Air France (Paris) has issued this statement:
Air France teamed up with New York-born painter and graffiti artist JonOne to redesign the Air France accent. Measuring four meters by seven meters, the giant accent was unveiled yesterday, November 10 at the heart of Air France Industries’ hangars at Paris Orly. The art represents the French flag and symbolizes freedom, one of the values held dear to France and the artist alike while echoing the company’s slogan: Air France, France is in the Air. An Air France Boeing 777 equipped with the airline’s new travel cabins will don the accent serving the Company’s global network for one year.
The aircraft sporting this exceptional livery will then fly for the first time to New York, a legendary and historic route for Air France.
In December 2015, a selection of exclusive items including notebooks, tote bags and models of the aircraft with the Air France redesigned accent will be available for purchase on airfranceshopping.com.
Air France, Ambassador of Contemporary Art
For the past 80 years, Air France has had a special relationship with the contemporary art world – from the spiritual artist Zao Wou-Ki to the electrifying JonOne, via Jeff Koons, David Mach, and many more.
Air France has previously worked with JonOne –in September 2012, during their time spent in the La Premiere lounge at Paris-Charles de Gaulle, La Premiere customers were able to discover exclusive creations signed by JonOne. In the La Premiere cabin, on board long-haul flights, new menu and wine list covers also designed by JonOne stimulated the appetite and turned the flight into a gastronomic interlude.
In each travel cabin, throughout the year, the “Arts & Culture” TV program provokes Air France’s visual reflection around masters such as Le Corbusier, fun artists including Keith Haring, or sublime architectures such as the Louis Vuitton / Frank Gehry Foundation. In December 2015, Air France will show a video by JonOne as a tribute to abbé Pierre. And to make the most of this cultural showcase in the sky, the gigantic Air France Airbus A380s are equipped with genuine art galleries comprising wide video screens.
The person still known to many as John Andreas Perello was born in New York, to two Dominican parents who had fled Trujillo’s regime and met in New York to secure their chance at the American dream. The young man evokes the pitiless status quo of his childhood – “No Hope, No Future”, akin to the British punks’ nihilist movement. This paved the way for a found image – the dazzling trail of dynamic color and movement left by a spray-painted subway train.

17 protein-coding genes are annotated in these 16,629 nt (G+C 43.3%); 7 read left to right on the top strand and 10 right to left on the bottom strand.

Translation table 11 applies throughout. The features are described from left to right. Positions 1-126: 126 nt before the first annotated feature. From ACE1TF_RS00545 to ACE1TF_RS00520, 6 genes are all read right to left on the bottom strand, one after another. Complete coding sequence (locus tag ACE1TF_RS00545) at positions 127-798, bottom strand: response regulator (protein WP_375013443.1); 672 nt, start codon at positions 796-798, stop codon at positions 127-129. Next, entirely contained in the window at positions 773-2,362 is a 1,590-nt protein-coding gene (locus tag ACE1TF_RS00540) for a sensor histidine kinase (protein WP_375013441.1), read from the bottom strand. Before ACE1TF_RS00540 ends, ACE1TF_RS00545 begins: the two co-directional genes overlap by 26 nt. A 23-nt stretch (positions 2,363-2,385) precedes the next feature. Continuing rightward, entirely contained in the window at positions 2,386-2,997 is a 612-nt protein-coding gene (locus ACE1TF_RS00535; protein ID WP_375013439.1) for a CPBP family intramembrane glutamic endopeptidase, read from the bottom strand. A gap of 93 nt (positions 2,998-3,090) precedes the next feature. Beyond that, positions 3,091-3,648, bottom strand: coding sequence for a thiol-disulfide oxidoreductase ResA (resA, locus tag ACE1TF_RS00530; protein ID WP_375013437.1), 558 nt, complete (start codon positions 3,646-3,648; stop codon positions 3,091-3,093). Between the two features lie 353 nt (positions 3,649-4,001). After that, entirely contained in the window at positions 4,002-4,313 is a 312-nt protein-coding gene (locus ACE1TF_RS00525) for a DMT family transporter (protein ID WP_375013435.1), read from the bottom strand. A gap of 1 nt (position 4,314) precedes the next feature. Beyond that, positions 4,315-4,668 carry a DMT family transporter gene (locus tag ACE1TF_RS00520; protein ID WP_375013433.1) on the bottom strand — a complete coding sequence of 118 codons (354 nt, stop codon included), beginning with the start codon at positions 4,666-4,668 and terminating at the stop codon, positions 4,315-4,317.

So it would be the subway. The street. Graffiti.
The budding artist behind JonOne rapidly signed flamboyant murals, and “entered the world of art”. He visited museums and galleries, built his own culture – like Jean-Michel Basquiat, who he resembles in many aspects – and his graffiti took inspiration from his spiritual fathers (Kandinsky, Miro) and the lyrical abstraction which was a major influence in painting during this era – Pollock, of course, but also De Kooning, Motherwell, Rothko, etc. His life was punctuated by decisive encounters and trips, notable to Paris, where the artist had two major experiences – at the Hôpital Ephémère – a legal squat for artists at the end of the 90s – and his active collaboration for the Abbé Pierre Foundation (2011). In addition to reclaiming his Dominican roots, a perfect fusion between street art and High Art – the noble art of painting – his reputation was swiftly forged and fame followed. After multiple international exhibitions, on January 21, 2015, a monumental work, significantly titled “Liberté, Égalité, Fraternité” was inaugurated at the National Assembly, in Salon des Mariannes. This painting even became the new French stamp in September 2015.